G20 Essay

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The Group of Twenty Finance Ministers and Central Bank Governors, or G20, draws its members from 19 of the 25 largest national economies, plus one member representing the European Union as a whole. G20 is used to refer either to that specific group (which has no support staff or institution) or to the member nations collectively.

The name is a little confusing. The 19 countries represented individually are not necessarily the top 19 economies in any given year, and there are additional members beyond that 19+1: the CEOs of the International Monetary Fund, the World Bank, the International Monetary and Finance Committee, the Development Committee of the International Monetary Fund and World Bank, and the European Central Bank. G20 has been a convenient shorthand emphasizing the number of member-states (plus the European Union), and succeeding the G33 and G22 in 1999.

The countries currently represented in the G20 are: Argentina, Australia, Brazil, Canada, China, France, Germany, India, Indonesia, Italy, Japan, Mexico, Russia, Saudi Arabia, South Africa, South Korea, Turkey, the United Kingdom, and the United States. When the European Union is included with these 19, some 90 percent of the world’s gross national product is accounted for, and two-thirds of the population. At annual meetings, the G20 representatives collectively discuss and negotiate international matters of finance and economics.

2008 Summit

In a rare move, the November 2008 meeting was held between heads of state rather than simply the finance ministers, a change suggested by European Union President Nicolas Sarkozy and British Prime Minister Gordon Brown. The work of the 2008 summit, which took place in Washington, D.C., will be continued at the April 2009 summit in London, with the aim of reforming the global finance sector and all international financial institutions (including but not limited to the World Bank and the International Monetary Fund).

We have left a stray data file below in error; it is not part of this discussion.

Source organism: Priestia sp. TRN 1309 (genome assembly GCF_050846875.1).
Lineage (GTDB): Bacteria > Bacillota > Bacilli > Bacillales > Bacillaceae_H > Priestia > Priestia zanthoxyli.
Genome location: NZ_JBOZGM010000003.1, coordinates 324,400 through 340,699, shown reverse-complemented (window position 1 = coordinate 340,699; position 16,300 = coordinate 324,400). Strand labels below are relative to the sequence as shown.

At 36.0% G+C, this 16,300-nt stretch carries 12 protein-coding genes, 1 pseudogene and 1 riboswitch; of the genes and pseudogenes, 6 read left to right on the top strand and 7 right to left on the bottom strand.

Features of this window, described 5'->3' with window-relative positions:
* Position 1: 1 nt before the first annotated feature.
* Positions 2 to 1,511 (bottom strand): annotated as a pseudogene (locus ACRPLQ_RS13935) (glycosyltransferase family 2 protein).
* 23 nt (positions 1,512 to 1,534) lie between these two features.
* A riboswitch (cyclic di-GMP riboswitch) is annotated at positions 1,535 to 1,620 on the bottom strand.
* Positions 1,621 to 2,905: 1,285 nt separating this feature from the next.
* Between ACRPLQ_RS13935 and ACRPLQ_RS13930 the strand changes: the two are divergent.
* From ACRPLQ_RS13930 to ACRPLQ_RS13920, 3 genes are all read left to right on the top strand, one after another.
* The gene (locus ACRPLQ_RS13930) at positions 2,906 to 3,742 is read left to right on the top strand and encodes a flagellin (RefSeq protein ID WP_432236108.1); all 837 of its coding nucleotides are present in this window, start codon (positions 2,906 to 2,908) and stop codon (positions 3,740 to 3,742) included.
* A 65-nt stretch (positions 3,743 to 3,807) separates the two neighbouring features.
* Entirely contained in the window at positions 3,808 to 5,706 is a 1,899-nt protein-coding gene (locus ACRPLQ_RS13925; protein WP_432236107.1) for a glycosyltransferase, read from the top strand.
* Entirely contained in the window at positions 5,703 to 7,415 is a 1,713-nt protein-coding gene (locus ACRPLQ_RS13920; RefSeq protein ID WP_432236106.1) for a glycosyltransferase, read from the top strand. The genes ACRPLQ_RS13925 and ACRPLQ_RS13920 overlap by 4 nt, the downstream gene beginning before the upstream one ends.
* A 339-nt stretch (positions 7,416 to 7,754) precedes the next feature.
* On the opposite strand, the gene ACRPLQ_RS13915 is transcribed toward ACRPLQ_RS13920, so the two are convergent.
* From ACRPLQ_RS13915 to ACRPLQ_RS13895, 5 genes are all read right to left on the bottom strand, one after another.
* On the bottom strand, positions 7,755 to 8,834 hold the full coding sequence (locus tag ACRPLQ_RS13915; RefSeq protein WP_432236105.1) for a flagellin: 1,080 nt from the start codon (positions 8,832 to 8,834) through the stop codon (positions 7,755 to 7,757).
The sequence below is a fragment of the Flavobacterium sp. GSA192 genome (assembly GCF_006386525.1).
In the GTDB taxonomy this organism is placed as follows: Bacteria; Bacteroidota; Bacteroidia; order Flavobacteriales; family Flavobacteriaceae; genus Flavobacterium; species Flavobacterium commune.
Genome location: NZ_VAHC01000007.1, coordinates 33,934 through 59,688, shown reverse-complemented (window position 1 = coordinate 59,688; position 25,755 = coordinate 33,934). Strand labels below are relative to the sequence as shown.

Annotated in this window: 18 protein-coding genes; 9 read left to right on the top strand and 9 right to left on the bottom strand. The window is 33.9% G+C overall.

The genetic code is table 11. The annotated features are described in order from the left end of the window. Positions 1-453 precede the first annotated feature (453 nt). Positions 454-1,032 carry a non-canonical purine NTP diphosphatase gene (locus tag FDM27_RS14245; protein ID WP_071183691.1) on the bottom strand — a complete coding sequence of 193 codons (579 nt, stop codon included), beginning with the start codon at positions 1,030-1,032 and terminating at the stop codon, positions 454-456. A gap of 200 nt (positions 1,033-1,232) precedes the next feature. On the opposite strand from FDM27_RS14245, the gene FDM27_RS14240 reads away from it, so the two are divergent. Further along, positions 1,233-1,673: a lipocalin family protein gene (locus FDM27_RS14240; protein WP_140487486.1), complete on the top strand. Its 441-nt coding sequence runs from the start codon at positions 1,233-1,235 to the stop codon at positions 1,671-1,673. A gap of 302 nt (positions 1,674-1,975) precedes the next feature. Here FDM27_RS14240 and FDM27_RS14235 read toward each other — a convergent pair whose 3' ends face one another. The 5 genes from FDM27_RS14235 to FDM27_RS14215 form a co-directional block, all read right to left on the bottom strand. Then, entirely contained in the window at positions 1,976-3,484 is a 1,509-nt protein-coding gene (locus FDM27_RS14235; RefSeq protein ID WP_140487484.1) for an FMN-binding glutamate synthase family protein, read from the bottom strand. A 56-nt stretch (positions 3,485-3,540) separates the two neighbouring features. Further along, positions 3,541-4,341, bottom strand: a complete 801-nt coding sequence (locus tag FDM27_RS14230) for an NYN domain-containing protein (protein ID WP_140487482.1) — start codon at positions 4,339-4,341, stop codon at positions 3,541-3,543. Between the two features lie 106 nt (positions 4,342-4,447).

The 2007–08 economic crisis precipitated the involvement of heads of state at the 2008 summit. Because of the broad scope and the depth of the problems addressed, the financial media has begun calling the summit Bretton Woods II, though the test of time has yet to be passed; to be as sweeping as Bretton Woods, a conference needs to lead to successful implementation, not just discussion. That said, the spirit of the Mount Washington Hotel was certainly present in the affirmation of free market policies and the prevailing spirit of shoring up those policies in the face of calamity, not abandoning them.

Each country’s experience of and reaction to the crisis was reviewed and addressed, and common principles were outlined for financial market reform. Sarkozy, though, argued that the “Anglo-Saxon” approach to the market had failed, that United States–United Kingdom capitalism had proven too free, too unregulated, and this in the end had led to disasters like the subprime mortgage crisis. German Chancellor Angela Merkel concurred that the international financial system had to be rethought from the ground up, and representatives of the European Union emphasized the importance of global standards of regulation and financial crisis response. Manmohan Singh, the Prime Minister of India, was vocal in cautioning against the temptations of protectionism, whereby every country would try to protect its own interests at the expense of the global community.

There was a feeling that the 2008 summit was a preamble to the real work that will be done at, and in preparation for, the April 2009 London summit.

The G20 Developing Nations

G20 is sometimes also used to refer, confusingly enough, to the G20 developing nations, not because the group consists of 20 countries but because it originated on August 20, 2003. Currently consisting of 23 countries, this G20 negotiates with the European Union, the United States, and other powers in the interest of trade liberalization and anti-protectionism. In 2009 the members are Argentina, Bolivia, Brazil, Chile, China, Cuba, Ecuador, Egypt, Guatemala, India, Indonesia, Mexico, Nigeria, Pakistan, Paraguay, Peru, the Philippines, South Africa, Tanzania, Thailand, Uruguay, Venezuela, and Zimbabwe.


  1. Bruce G. Carruthers and Sarah L. Bibb, Economy/Society: Markets, Meanings, and Social Structure (Pine Forge Press, 1999);
  2. Robert Cox, Political Economy of a Plural World: Critical Reflections on Power, Morals, and Civilizations (Routledge, 2002);
  3. Joseph M. Grieco and G. John Ikenberry, State Power and World Markets: The International Political Economy (W.W. Norton and Company, 2002);
  4. Paul Langley, World Financial Orders: An Historical International Political Economy (Routledge, 2002);
  5. Allen J. Scott, Regions and the World Economy: The Coming Shape of Global Production, Competition, and Political Order (Oxford University Press, 2000).

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